Grand Street coach Melvin Martinez is lifted in the air by his team after winning the PSAL title.
Much of the discussion this year about Grand Street Campus has been focused on their dangerous batting order. The Maryland-bound duo Jose Cuas and Kevin Martir were a few of the big bats guiding the Wolves to their first-ever city championship game.
Wolves coach Melvin Martinez says it quite often that Gerry Gonzalez may be the best No. 7 hitter in the league. Gonzalez also proved his worth with an impressive left arm that nearly shut down George Washington’s mighty lineup, limiting the Trojans to one run on five hits in a complete-game performance to lead Grand Street Campus to its first PSAL Class A title Friday night at MCU Park in Coney Island.
The Wolves ended their historic run on an impressive 20-game winning streak after falling to Midwood 9-8 in the second game of the year March 27.
Gonzalez became a very important cog this season as the No. 1 pitcher when Wily Santana was declared ineligible midway through the season. The Grand Street hurler mixed his curveball and changeup by holding the Trojans hitless through the four innings. Gonzalez used his fastball effectively to get out of jams in the fifth and the seventh innings with just one run allowed.
“I needed a performance like this,” Gonzalez said. “We had a lot of guys fall off, mainly pitchers. So I knew this was big for me and the team. I have their back and they got my back. It was a huge win for us.”
The Wolves lineup scratched out two runs against Trojans starter Edwin Corniel. In the first inning, Martir lined a run-scoring triple to left-center field with two outs to plate Elijah Rodriguez. Ernesto Lopez drove the first pitch from the right-hander in the fourth inning deep over the left field wall for a solo home run.
The two runs were enough for second-seeded Grand Street (21-1), which had to sweat in the top of the seventh inning as the Trojans pushed to tie the game. With two runners on and two outs, Randy Rodriguez grounded the ball back to Gonzalez, and the lefty lobbed the ball high in the air, just in time to first baseman Kelvin Flores to end the game.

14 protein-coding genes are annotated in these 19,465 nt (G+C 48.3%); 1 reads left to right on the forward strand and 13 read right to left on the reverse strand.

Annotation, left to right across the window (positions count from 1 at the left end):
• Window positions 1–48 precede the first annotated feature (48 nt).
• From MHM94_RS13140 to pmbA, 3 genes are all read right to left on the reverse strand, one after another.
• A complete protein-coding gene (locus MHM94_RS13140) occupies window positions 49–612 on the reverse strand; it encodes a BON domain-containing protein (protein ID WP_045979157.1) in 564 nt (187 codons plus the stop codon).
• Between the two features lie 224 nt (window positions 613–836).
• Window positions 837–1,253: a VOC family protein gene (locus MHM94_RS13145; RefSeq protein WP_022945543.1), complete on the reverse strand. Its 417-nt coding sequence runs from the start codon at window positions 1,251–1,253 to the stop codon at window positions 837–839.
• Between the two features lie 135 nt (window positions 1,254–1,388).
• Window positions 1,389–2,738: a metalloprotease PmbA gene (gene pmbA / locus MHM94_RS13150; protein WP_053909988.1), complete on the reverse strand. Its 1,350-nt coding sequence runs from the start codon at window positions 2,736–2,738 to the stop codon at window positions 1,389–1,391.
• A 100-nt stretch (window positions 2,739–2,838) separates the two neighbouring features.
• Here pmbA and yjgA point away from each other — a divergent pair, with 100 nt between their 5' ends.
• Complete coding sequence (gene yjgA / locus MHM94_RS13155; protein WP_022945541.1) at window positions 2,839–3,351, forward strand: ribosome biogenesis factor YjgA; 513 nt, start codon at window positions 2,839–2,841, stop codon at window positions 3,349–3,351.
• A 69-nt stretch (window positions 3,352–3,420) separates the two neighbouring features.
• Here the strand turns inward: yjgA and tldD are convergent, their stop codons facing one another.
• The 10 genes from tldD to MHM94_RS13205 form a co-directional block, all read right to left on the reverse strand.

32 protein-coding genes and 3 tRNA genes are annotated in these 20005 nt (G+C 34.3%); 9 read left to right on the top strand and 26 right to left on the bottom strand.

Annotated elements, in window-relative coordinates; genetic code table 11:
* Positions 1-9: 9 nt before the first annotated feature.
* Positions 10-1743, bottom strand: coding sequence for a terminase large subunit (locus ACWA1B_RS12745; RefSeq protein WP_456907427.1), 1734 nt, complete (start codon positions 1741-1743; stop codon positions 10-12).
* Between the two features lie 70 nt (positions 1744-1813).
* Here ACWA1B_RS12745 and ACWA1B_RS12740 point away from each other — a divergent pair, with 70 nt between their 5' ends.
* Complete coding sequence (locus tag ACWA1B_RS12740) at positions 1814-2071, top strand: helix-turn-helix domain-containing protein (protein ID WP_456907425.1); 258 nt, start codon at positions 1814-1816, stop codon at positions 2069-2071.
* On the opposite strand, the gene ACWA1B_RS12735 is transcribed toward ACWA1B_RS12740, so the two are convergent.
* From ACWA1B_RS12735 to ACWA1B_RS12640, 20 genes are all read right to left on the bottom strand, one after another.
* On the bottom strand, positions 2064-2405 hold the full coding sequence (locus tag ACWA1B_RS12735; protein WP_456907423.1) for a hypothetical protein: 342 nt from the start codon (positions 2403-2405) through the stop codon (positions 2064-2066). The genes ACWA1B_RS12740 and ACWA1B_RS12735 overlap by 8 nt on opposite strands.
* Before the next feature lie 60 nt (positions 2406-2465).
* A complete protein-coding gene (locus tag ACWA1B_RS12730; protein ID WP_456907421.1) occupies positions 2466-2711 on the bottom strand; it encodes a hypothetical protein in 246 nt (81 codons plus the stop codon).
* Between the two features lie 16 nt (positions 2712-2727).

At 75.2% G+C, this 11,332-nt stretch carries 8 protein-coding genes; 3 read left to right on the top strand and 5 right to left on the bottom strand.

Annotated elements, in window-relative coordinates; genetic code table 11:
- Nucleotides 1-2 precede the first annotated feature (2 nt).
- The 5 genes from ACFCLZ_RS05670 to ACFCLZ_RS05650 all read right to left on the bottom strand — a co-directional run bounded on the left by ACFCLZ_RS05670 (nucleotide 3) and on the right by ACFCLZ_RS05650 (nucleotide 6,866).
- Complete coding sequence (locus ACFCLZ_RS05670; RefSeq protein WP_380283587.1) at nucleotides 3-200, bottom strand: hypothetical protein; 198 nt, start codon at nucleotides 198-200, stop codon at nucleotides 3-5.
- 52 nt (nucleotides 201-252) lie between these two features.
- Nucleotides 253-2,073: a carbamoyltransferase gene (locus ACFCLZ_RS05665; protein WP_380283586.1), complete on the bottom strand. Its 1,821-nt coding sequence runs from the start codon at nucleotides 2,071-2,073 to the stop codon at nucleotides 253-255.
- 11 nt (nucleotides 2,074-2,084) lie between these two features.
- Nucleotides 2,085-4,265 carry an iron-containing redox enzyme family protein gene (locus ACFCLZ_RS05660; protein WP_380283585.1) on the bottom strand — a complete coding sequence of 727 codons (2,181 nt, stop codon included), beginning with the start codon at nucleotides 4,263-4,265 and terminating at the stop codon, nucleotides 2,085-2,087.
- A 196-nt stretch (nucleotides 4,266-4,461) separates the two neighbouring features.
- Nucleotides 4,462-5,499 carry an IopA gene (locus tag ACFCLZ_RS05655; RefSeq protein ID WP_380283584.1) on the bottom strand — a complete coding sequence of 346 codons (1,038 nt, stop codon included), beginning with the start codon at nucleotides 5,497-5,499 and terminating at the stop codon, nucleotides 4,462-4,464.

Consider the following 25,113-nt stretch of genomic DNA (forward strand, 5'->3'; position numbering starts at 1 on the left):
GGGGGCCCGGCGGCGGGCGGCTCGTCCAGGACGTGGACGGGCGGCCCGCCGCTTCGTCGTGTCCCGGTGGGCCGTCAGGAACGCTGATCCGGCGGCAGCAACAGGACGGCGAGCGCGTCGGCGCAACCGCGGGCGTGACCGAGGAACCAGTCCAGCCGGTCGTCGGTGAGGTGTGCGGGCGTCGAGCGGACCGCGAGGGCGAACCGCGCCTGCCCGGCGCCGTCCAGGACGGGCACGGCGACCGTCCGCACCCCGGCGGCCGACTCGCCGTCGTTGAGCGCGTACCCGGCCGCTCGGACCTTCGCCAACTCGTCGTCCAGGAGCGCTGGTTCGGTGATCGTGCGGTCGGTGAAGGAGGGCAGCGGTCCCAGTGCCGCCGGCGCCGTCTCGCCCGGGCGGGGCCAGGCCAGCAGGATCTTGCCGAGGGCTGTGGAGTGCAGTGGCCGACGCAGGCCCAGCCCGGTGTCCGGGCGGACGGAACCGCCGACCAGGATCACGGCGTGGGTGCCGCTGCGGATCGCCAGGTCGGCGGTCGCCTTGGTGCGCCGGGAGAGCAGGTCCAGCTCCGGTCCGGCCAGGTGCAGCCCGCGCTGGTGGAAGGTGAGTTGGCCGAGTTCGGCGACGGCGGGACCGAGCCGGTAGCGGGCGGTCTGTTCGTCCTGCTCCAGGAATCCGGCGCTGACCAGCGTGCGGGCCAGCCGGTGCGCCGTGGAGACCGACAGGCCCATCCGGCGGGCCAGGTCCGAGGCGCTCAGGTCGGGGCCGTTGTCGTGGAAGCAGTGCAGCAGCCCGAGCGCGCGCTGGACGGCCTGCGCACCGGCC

It capped off an emotional day and a season for Martinez, who said all he could do was look up in the crowd and shed tears of joy.
It was at MCU Park last June when the Wolves skipper contemplated retirement following his team’s two-game sweep against Tottenville, a third unsuccessful trip to the semifinals. Martinez wasn’t sure if he had the energy to continue leading a program which had just felt short once again of getting to the big game.
His team successfully begged Martinez to return for his 17th year and promised their coach a city championship. After Williams Jerez was drafted last year, Martir arrived from Xaverian to add a boost of power and a lot of confidence after helping lead the Clippers to the CHSAA Class AA title as junior. Grand Street was also a bit wiser, and gained the feel of a champion.
“There are no words to even explain the joy I felt when we got that third out,” Martinez said. “It was 17 years. There are coaches I know who haven’t won a championship. I have had some good teams I though deserved to get to a championship and didn’t.”
Lopez jolted the large number of fans behind the Grand Street dugout in the bottom of the fourth. The starting catcher, who will join Gonzalez in the fall at JUCO Louisiana State University-Eunice, crushed the first pitch he saw over the wall in left to increase the Wolves lead to 2-0.
“When I struck out [in the first inning] I went to the dugout and I pictured in my head saying what would have happened if I hit it out?“ Lopez said. “When it happened I couldn’t believe, I was running around the bases excited.”
The fourth-seeded Trojans (19-3) got on the scoreboard after breaking up the no-hit bid in the top of the fifth inning. Henry Rodriguez had a run-scoring single to slice the deficit to 2-1. But with two outs, Michael Richardson was tagged out on a grounder back to Gonzalez, who amped up the crowd by pumping his arms to end the threat.
“I think we let him get into a rhythm and didn’t break up his rhythm at all,” George Washington coach Steve Mandl said.
Mandl wasn’t pleased his lineup couldn’t feature Fernelys Sanchez. The outfielder had returned from a broken fibula at the start of the playoffs, and added punch and leadership to the team. Sanchez was drafted on Wednesday by the Atlanta Braves in the 16th round.
Mandl said the Major League team and Sanchez’s adviser told the longtime coach not to start his senior due to health reasons. Mandl wasn’t sure why two other Atlanta draftees were able to compete in the NCAA Super Regionals, but not Sanchez.
“It would have been a different game with him out there. Believe me,” Mandl said. “We’re a good team. He was down most of the year and we won. It would have helped us, but we’ve been there before.”
Martinez, meanwhile, found inspiration from his father, who continued to battle through chemotherapy treatment Friday for cancer and leukemia and yet sat in the front row. It was more proof that Martinez made the right choice to return to coach another year.
“What would anybody do when you make a promise? They did everything in their power to keep it,” Martinez added. “They kept that promise.”